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Brisbane Bullets turmoil: Greg Vanderjagt says off-court issues as … – Code

NBL owner Larry Kestelman still has a financial slice in the Brisbane Bullets but, as internal drama unfolds, Matt Logue reveals he has no say on the management front.
It’s a shame the NBL doesn’t have managerial rights at the Brisbane Bullets because someone needs to step in and sort out the club’s current situation that has been described by insiders as an “absolute mess.”
A power struggle in the front office has emerged as a key factor in the Bullets’ present turmoil as the club searches for a third coach in less than a month.
Club legend Sam Mackinnon had player backing to be the club’s coach, but he has reverted back to his general manager of basketball role after just four games because he couldn’t agree on the terms after being offered the coaching role for the rest of the season.
The Brisbane Bullets are searching for a third coach in less than four weeks.
How has it got to this point?@MickRandallHS & @mattlogue7 on the internal power struggle that’s left the club in turmoil: https://t.co/cHcJLXcXyj
It’s understood Mackinnon wanted conditions inserted in his deal as coach, including more control, but the requests were denied by the club. He was also told he would have to relinquish the GM of basketball role to become coach, which he refused.
The relationship between Mackinnon and chief executive officer Peter McLennan has been described as “tense” and in some quarters “untenable.”
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Mackinnon will return to his GM of basketball role, but there is a belief that he didn’t have the power to fulfil this job effectively.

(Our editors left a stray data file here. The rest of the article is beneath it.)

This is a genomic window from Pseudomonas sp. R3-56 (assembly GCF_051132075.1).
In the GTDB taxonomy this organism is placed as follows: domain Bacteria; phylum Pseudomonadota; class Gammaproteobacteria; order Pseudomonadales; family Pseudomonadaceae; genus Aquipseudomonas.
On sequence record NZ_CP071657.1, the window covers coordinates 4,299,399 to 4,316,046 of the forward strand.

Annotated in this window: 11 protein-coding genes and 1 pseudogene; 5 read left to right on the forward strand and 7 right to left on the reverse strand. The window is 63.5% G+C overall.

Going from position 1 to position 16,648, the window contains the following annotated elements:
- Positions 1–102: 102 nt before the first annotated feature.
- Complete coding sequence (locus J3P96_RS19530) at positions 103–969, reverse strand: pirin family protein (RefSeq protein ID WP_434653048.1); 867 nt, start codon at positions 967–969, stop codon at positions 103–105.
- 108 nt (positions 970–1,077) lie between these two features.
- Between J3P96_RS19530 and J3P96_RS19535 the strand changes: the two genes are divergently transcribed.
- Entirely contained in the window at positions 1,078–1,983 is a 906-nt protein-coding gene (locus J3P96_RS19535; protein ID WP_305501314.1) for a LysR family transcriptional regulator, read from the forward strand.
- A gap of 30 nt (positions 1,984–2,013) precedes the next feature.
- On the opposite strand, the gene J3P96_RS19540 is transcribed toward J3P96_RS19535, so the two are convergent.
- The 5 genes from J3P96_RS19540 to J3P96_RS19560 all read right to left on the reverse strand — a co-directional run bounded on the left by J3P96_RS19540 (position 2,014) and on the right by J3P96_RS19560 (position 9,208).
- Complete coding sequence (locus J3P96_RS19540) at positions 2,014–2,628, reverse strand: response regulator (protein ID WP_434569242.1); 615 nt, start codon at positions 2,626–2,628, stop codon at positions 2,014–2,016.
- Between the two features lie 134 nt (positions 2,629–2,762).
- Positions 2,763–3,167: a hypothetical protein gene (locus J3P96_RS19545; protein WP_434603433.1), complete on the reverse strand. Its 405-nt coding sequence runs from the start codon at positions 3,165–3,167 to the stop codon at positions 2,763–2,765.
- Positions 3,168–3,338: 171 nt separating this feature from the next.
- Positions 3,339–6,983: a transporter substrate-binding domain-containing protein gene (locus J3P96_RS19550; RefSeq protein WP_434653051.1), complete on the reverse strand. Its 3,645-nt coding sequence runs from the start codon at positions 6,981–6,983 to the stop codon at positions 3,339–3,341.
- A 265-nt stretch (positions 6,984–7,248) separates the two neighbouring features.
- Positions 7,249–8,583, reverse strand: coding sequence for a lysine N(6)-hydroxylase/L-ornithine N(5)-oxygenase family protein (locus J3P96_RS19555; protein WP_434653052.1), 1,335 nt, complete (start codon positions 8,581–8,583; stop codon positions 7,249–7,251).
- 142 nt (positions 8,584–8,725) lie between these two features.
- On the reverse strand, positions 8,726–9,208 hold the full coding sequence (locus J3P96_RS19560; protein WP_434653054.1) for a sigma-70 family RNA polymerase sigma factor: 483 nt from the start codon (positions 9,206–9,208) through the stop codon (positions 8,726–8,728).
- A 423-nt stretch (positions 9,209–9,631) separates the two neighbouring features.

The drama has left the playing group incredibly frustrated, a delicate situation with just two players – Aron Baynes and Nathan Sobey – contracted beyond this season.
League owner Larry Kestelman still has a financial slice in the franchise, but the Logue Down has been told he has no say on the management front.
However, Kestelman recently weighed in on the future of the Bullets’ current home venue, Nissan Arena, which only has a capacity of 5000 people.
“The league, the clubs and the budgets are growing, so that venue is quite frankly too small,” Kestelman said.
“There will be Brisbane Live as part of the 2032 Olympics, so when that happens it will hopefully be the long-term home and it will give them the space and capacity to be amazing.”
—Matthew McInerney
Bullets interim coach Greg Vanderjagt has described the club’s off-court distractions as “frustrating” after watching Brisbane take it to NBL finals fancies Cairns Taipans.
The Bullets led early before the Taipans finally awoke, but rallied to come within six points of an upset in the final term before Cairns pulled away to an 85-76 win.
Minutes after the end of his first game in charge of an NBL team, Vanderjagt – the former Townsville Crocs big man who was elevated to Bullets’ interim coach earlier this week – addressed the off-court circus.
The Bullets started the season with James Duncan as head coach, but cut ties after a slow start to the campaign.
Brisbane’s GM of Basketball Sam Mackinnon stepped into the role in an interim capacity, guiding to the team through a few improved performances before the axe fell this week.
Reports have linked Todd Purves to the role moving forward, but assistant coach Vanderjagt was elevated to the interim lead position earlier this week.
And after fulltime at the Cairns Convention Centre, Vanderjagt went on the front foot.
“Everyone’s got a lot of questions about what’s happened over the past 24-48 hours and I will address that first,” he said.
“From a club perspective, from a team perspective, what’s happened has happened. All I want to talk about is the playing group.
“That’s the staff’s concern, and my concern is for Sobes (captain Nathan Sobey) and the rest of the group, is their welfare and wellbeing.
“The distractions are frustrating, there’s no doubt about that for the group.
“They’ve been through a lot over the course of the season, over the course of the past couple of seasons going back to 2021 when I first became involved in this thing. With the Covid season and delays last season … the playing group has been through a lot.
“The club has made some decisions over the past couple of weeks the club is entitled to make.